• F1506 = Material for clothing for use by electrical
    utility workers
  • F1891 = Rainwear for employees exposed to the hazard of
    flames or electric arcs
  • F1958 = Ignitability of clothing by electric arc exposure
    using a mannequin
  • F1959 = Determining Arc Thermal Performance Value
    (ATPV) of flame-resistant textile materials for
    clothing by electric arc exposure using
    instrumental sensor panels
  • F2178 = Determines Arc Rating of face protective
  • NFPA 70 = National Electrical Safety Code (NESC) sets rules
    for safeguarding personnel during installation,
    operation, or maintenance of electric supply and
    communication lines and associated equipment.
  • NFPA 70E = Clothing for employees working on energized
    electrical circuit parts
  • 29 CFR 1910.269 = Clothing for employees exposed to the hazards
    of flames or electric arcs
  • 29CFR 1910.132 = US general requirement for employers to
    access hazards in the workplace and provide
    appropriate PPE


  • CSA Z462 = Canadian version of NFPA 70E. Initially based on
    70E, but modified and updated for Canadian
  • CSA Z96 = Canadian requirements for high-visibility safety
  • CGSB = Workwear for protection from hydrocarbon flash
    fire (Canada)

Fire Service

  • NFPA 1971 = Performance requirements for garments and
    fabrics used in protective clothing for
    structural fire fighting
  • NFPA 1975 = Performance requirements for garments and
    fabrics used in station and work uniforms for
    fire fighters
  • NFPA 1977 = Performance requirements for garments and
    fabrics used by fire fighters in combating
    wildlands fires
  • NFPA 1951 = Performance requirements for garments and
    fabrics used in protective clothing for fire fighters involved in technical rescue

Flame Resistant Fabrics Common to the Industry

  • DuPont™ Nomex® IIIA = Inherent fabric of 93% Nomex, 5% Kevlar, 2% Anti Stat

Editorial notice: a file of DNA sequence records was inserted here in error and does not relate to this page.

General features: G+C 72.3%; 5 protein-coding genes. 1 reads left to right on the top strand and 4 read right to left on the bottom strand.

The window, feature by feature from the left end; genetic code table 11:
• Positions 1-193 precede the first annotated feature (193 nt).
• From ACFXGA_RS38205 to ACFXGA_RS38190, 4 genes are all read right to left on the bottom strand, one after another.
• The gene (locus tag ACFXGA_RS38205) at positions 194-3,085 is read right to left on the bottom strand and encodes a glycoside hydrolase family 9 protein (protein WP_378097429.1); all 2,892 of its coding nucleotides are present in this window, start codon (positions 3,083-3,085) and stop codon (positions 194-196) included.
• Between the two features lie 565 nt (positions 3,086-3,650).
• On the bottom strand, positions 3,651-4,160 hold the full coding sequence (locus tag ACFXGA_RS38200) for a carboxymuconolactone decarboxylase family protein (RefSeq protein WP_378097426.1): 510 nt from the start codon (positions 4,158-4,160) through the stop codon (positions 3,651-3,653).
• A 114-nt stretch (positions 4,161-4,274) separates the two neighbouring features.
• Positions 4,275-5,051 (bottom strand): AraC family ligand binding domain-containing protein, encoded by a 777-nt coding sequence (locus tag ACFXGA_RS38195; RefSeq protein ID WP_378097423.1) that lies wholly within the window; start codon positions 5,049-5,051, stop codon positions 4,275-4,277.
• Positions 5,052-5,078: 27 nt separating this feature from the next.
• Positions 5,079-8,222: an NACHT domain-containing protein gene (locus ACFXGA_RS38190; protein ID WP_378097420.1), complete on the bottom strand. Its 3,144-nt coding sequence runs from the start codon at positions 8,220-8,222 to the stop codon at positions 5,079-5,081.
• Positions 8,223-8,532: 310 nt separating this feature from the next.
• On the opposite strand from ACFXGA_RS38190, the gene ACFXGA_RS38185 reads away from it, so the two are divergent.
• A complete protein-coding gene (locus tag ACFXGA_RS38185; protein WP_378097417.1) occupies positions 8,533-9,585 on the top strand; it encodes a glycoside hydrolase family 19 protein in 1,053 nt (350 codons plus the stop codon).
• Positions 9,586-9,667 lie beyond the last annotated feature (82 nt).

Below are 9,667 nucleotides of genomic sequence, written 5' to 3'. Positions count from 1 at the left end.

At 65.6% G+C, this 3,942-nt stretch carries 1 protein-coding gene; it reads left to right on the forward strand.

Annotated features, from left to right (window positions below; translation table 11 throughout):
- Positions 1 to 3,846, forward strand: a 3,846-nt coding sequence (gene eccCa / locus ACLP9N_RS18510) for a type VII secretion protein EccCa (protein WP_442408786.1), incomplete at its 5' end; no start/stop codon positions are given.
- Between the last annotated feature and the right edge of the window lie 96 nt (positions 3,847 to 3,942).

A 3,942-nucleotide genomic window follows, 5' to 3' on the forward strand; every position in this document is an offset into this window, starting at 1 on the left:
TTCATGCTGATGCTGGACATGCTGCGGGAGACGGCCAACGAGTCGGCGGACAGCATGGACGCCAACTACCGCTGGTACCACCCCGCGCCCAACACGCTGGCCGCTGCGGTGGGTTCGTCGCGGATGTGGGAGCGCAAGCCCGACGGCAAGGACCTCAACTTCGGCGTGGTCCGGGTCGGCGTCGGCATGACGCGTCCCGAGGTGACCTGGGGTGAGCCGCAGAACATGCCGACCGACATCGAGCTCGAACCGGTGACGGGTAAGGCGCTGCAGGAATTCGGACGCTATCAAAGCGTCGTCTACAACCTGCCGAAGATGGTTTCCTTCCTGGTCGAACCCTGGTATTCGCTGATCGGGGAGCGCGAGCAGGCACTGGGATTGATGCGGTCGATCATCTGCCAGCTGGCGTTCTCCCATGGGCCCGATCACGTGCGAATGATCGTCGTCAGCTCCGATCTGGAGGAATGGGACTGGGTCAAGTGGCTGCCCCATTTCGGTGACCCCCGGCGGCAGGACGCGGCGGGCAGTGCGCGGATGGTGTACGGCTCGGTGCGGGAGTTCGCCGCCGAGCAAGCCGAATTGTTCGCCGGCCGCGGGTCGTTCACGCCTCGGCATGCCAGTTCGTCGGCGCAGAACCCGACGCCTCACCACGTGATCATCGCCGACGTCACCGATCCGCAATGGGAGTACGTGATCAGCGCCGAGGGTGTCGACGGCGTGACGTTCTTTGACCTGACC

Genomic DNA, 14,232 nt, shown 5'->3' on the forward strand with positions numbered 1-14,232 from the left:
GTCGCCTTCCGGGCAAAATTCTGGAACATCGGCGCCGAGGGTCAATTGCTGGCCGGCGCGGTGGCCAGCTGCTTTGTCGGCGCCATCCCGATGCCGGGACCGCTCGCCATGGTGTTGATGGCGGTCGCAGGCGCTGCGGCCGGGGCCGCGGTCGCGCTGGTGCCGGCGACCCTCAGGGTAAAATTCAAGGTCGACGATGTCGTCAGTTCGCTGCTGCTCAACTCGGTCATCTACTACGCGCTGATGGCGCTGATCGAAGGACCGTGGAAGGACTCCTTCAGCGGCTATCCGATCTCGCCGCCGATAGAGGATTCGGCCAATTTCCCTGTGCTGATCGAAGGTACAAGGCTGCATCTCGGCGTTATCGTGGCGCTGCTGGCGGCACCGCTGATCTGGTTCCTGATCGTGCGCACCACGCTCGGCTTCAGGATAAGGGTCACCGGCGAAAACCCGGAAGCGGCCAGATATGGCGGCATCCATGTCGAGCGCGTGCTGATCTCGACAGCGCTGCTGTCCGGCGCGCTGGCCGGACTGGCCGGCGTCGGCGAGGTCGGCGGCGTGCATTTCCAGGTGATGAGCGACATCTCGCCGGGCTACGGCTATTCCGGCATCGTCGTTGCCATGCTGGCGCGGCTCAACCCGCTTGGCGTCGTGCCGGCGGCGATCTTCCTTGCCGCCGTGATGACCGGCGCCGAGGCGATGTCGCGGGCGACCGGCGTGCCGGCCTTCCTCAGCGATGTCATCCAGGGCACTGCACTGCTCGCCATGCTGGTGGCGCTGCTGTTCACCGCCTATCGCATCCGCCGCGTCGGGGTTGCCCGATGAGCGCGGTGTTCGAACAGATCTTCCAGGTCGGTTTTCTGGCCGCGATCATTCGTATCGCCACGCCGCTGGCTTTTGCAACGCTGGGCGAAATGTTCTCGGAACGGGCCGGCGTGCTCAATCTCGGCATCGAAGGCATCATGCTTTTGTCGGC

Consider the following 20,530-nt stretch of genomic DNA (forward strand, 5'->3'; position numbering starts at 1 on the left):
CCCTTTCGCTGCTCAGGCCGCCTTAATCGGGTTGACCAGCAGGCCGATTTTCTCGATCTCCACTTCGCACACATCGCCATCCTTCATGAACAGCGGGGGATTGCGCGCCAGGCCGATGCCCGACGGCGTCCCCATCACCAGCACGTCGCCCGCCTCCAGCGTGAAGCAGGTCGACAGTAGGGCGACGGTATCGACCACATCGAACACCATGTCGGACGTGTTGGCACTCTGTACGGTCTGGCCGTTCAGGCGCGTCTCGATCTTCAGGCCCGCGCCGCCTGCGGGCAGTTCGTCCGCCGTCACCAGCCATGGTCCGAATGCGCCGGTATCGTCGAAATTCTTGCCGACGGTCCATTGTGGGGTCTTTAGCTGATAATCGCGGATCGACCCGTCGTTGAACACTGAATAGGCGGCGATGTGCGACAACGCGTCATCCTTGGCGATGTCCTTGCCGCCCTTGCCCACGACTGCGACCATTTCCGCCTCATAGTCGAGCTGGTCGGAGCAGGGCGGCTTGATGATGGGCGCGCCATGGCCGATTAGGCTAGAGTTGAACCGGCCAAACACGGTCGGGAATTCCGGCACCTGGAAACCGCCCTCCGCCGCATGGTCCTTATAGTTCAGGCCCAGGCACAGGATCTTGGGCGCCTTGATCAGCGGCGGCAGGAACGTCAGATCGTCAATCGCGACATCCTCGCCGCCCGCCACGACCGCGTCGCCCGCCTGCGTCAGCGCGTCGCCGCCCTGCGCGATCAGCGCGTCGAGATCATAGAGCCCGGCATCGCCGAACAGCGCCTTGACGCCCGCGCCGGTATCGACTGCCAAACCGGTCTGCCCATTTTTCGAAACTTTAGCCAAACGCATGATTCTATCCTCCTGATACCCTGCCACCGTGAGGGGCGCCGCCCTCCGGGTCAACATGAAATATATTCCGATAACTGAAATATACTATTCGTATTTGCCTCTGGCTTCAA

• Flash Fire, Arc Flash, Firefighter Station Wear, Military
    • Weights available: 4.5 & 6oz.
  • Glen Guard by Glen Raven Mills = Inherent fabric of Kermel, Protex Modacrylic, Antistatic Fiber, (and Twaron in the 4.5oz.)
    • Flash Fire, Arc Flash / 70E, Emergency Response
    • Available weights are: 4.5, 6.1, 6.4
    • Blends are Kermel, Protex Modacrylic, and Antistatic fiber. *4.5oz utilizes 5% Twaron.
    • 5oz is HRC 1, 6.1 & 6.4 are both HRC 2.
  • Westex by Milliken: Treated cotton and / or a cotton nylon blend (88/12)
    • Indura (100% Cotton), Ultra Soft, Ultra Soft AC (both 88/12 blend)
    • Flash Fire, 70E, Welding / Ferrous Metals *AC not recommended in metals use
    • Common weights are 7, 8, & 9oz.
    • AC is made with Pima Cotton for better comfort.
    • Each weight attains an ATPV of 8 or greater in a single layer.
  • Nomex MHP = Inherent fabric = Inherent fabric blend of 34% Nomex/Kevlar, 33% Lyocell, 31% Protex Modacrylic, and 2% Anti Stat. by Milliken
    • Flash Fire, 70E, molten metal, *welding / molten metal in light, minimal or occasional application.
    • Available weight is 7oz.
    • Single layer ATPV is over 8, HRC2
  • Tecasafe Plus by Tencate: Inherent fabric, fiber blends of 48% Protex Modacrylic, 37% Lyocell, and 15% Para Aramid (7oz).
    • Flash Fire, Arc Flash / 70E, Fire Service
    • Available weights are 7 and 8.5oz
    • Single layer ATPV of greater than 8. HRC 2.
  • Carolina Protect Fabrics: Treated fabric; Blend of 88% Cotton and 12% Nylon
  • Mount Vernon Mills: Treated fabric; Blend of 88% Cotton and 12% Nylon